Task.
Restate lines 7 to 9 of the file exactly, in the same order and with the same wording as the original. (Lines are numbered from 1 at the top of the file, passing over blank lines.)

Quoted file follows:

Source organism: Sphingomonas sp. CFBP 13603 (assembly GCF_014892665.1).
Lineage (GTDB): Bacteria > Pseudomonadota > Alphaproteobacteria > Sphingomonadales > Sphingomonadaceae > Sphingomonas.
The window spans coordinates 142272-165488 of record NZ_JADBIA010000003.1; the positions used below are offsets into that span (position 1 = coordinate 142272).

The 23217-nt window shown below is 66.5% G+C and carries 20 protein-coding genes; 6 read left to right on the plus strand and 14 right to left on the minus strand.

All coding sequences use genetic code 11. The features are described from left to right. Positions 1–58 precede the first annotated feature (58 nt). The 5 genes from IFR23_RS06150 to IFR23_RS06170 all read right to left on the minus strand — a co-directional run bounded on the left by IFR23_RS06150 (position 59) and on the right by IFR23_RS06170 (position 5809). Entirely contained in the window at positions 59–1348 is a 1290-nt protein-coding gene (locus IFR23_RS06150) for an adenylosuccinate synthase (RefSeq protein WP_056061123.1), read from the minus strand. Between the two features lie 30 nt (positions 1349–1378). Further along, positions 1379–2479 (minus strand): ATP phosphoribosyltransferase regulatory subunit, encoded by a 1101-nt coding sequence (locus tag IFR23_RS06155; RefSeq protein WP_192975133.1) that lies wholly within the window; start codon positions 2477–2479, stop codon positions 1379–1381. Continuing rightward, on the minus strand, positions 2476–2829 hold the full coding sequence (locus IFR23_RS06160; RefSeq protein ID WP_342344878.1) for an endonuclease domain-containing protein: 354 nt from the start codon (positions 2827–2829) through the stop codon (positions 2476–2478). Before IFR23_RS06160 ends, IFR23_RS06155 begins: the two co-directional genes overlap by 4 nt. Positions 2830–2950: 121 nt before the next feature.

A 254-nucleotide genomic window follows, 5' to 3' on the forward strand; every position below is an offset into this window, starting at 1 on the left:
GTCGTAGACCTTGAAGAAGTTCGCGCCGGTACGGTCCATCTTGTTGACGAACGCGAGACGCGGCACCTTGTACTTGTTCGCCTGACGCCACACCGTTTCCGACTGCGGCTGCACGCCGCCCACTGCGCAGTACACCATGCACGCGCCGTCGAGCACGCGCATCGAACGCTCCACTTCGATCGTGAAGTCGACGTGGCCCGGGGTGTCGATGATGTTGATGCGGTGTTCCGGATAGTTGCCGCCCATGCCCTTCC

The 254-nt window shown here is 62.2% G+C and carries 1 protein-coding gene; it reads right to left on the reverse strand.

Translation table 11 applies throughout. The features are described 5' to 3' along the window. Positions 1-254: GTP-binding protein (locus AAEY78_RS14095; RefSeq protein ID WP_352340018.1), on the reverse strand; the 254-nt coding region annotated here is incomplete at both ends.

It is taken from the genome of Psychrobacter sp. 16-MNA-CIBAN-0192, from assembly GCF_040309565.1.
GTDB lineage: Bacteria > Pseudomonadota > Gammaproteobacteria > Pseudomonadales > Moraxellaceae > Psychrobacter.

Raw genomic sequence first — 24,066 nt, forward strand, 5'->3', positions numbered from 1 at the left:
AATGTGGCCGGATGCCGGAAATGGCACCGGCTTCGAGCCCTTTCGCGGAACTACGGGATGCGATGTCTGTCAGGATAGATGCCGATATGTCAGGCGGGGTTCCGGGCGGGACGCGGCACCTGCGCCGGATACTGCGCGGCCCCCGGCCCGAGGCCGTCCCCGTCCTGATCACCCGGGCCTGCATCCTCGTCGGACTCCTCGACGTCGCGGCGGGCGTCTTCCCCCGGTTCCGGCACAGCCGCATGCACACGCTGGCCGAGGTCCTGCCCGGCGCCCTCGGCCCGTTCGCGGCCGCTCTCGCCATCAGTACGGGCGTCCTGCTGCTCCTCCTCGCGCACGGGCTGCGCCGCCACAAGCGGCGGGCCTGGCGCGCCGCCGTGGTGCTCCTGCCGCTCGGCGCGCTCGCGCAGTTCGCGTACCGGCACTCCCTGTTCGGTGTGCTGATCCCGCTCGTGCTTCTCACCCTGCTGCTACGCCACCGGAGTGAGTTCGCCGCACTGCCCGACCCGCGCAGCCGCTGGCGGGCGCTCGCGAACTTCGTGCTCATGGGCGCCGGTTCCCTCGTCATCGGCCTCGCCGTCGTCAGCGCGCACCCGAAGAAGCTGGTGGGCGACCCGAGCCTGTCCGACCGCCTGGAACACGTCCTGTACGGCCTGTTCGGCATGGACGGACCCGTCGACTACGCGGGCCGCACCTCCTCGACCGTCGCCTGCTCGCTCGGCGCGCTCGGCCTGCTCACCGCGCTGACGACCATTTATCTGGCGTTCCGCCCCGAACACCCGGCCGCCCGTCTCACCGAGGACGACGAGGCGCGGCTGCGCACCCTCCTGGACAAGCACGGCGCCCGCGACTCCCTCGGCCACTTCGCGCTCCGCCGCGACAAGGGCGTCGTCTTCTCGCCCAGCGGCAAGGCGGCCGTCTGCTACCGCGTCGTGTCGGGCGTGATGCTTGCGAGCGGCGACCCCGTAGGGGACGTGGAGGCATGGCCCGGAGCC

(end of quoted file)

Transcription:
GTCGTAGACCTTGAAGAAGTTCGCGCCGGTACGGTCCATCTTGTTGACGAACGCGAGACGCGGCACCTTGTACTTGTTCGCCTGACGCCACACCGTTTCCGACTGCGGCTGCACGCCGCCCACTGCGCAGTACACCATGCACGCGCCGTCGAGCACGCGCATCGAACGCTCCACTTCGATCGTGAAGTCGACGTGGCCCGGGGTGTCGATGATGTTGATGCGGTGTTCCGGATAGTTGCCGCCCATGCCCTTCC

The 254-nt window shown here is 62.2% G+C and carries 1 protein-coding gene; it reads right to left on the reverse strand.

Translation table 11 applies throughout. The features are described 5' to 3' along the window. Positions 1-254: GTP-binding protein (locus AAEY78_RS14095; RefSeq protein ID WP_352340018.1), on the reverse strand; the 254-nt coding region annotated here is incomplete at both ends.